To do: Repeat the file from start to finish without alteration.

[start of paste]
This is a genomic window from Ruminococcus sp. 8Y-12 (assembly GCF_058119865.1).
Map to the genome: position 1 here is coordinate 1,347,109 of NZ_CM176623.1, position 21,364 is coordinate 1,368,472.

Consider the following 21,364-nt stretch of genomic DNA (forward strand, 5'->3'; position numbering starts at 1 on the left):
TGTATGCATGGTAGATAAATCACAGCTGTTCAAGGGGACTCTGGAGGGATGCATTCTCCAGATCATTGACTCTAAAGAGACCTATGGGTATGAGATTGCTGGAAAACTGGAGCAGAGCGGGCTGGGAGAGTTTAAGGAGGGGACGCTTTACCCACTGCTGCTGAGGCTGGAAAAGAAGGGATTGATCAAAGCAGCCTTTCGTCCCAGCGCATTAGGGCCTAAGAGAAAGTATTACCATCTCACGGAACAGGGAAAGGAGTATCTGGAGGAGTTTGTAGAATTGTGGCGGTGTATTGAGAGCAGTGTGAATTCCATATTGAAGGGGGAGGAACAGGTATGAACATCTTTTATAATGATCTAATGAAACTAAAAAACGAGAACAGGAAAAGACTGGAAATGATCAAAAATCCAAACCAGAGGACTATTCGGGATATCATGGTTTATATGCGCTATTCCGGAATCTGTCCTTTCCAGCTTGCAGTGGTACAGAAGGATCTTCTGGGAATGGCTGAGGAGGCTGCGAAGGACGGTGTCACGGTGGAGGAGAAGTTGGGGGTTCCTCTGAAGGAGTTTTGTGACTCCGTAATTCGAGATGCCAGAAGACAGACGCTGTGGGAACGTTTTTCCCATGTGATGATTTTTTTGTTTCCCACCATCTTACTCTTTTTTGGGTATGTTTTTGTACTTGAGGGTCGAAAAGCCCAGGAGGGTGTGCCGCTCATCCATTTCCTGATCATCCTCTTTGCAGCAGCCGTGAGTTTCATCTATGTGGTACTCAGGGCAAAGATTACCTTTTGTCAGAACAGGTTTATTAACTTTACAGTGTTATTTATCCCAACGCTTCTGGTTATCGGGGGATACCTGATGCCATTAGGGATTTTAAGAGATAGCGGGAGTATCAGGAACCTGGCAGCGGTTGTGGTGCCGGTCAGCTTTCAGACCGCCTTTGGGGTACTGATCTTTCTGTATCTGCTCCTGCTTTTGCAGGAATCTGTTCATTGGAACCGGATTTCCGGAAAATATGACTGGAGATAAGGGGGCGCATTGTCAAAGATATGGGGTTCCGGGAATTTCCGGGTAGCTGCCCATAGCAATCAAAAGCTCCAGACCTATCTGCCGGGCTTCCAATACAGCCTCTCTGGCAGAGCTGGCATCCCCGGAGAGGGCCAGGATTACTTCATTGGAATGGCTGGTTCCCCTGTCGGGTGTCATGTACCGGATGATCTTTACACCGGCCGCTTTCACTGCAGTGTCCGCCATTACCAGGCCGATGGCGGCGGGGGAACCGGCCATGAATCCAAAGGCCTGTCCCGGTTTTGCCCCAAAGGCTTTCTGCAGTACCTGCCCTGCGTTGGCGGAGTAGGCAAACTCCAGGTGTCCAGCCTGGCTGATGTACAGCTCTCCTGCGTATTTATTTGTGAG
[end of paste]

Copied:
This is a genomic window from Ruminococcus sp. 8Y-12 (assembly GCF_058119865.1).
Map to the genome: position 1 here is coordinate 1,347,109 of NZ_CM176623.1, position 21,364 is coordinate 1,368,472.

Consider the following 21,364-nt stretch of genomic DNA (forward strand, 5'->3'; position numbering starts at 1 on the left):
TGTATGCATGGTAGATAAATCACAGCTGTTCAAGGGGACTCTGGAGGGATGCATTCTCCAGATCATTGACTCTAAAGAGACCTATGGGTATGAGATTGCTGGAAAACTGGAGCAGAGCGGGCTGGGAGAGTTTAAGGAGGGGACGCTTTACCCACTGCTGCTGAGGCTGGAAAAGAAGGGATTGATCAAAGCAGCCTTTCGTCCCAGCGCATTAGGGCCTAAGAGAAAGTATTACCATCTCACGGAACAGGGAAAGGAGTATCTGGAGGAGTTTGTAGAATTGTGGCGGTGTATTGAGAGCAGTGTGAATTCCATATTGAAGGGGGAGGAACAGGTATGAACATCTTTTATAATGATCTAATGAAACTAAAAAACGAGAACAGGAAAAGACTGGAAATGATCAAAAATCCAAACCAGAGGACTATTCGGGATATCATGGTTTATATGCGCTATTCCGGAATCTGTCCTTTCCAGCTTGCAGTGGTACAGAAGGATCTTCTGGGAATGGCTGAGGAGGCTGCGAAGGACGGTGTCACGGTGGAGGAGAAGTTGGGGGTTCCTCTGAAGGAGTTTTGTGACTCCGTAATTCGAGATGCCAGAAGACAGACGCTGTGGGAACGTTTTTCCCATGTGATGATTTTTTTGTTTCCCACCATCTTACTCTTTTTTGGGTATGTTTTTGTACTTGAGGGTCGAAAAGCCCAGGAGGGTGTGCCGCTCATCCATTTCCTGATCATCCTCTTTGCAGCAGCCGTGAGTTTCATCTATGTGGTACTCAGGGCAAAGATTACCTTTTGTCAGAACAGGTTTATTAACTTTACAGTGTTATTTATCCCAACGCTTCTGGTTATCGGGGGATACCTGATGCCATTAGGGATTTTAAGAGATAGCGGGAGTATCAGGAACCTGGCAGCGGTTGTGGTGCCGGTCAGCTTTCAGACCGCCTTTGGGGTACTGATCTTTCTGTATCTGCTCCTGCTTTTGCAGGAATCTGTTCATTGGAACCGGATTTCCGGAAAATATGACTGGAGATAAGGGGGCGCATTGTCAAAGATATGGGGTTCCGGGAATTTCCGGGTAGCTGCCCATAGCAATCAAAAGCTCCAGACCTATCTGCCGGGCTTCCAATACAGCCTCTCTGGCAGAGCTGGCATCCCCGGAGAGGGCCAGGATTACTTCATTGGAATGGCTGGTTCCCCTGTCGGGTGTCATGTACCGGATGATCTTTACACCGGCCGCTTTCACTGCAGTGTCCGCCATTACCAGGCCGATGGCGGCGGGGGAACCGGCCATGAATCCAAAGGCCTGTCCCGGTTTTGCCCCAAAGGCTTTCTGCAGTACCTGCCCTGCGTTGGCGGAGTAGGCAAACTCCAGGTGTCCAGCCTGGCTGATGTACAGCTCTCCTGCGTATTTATTTGTGAG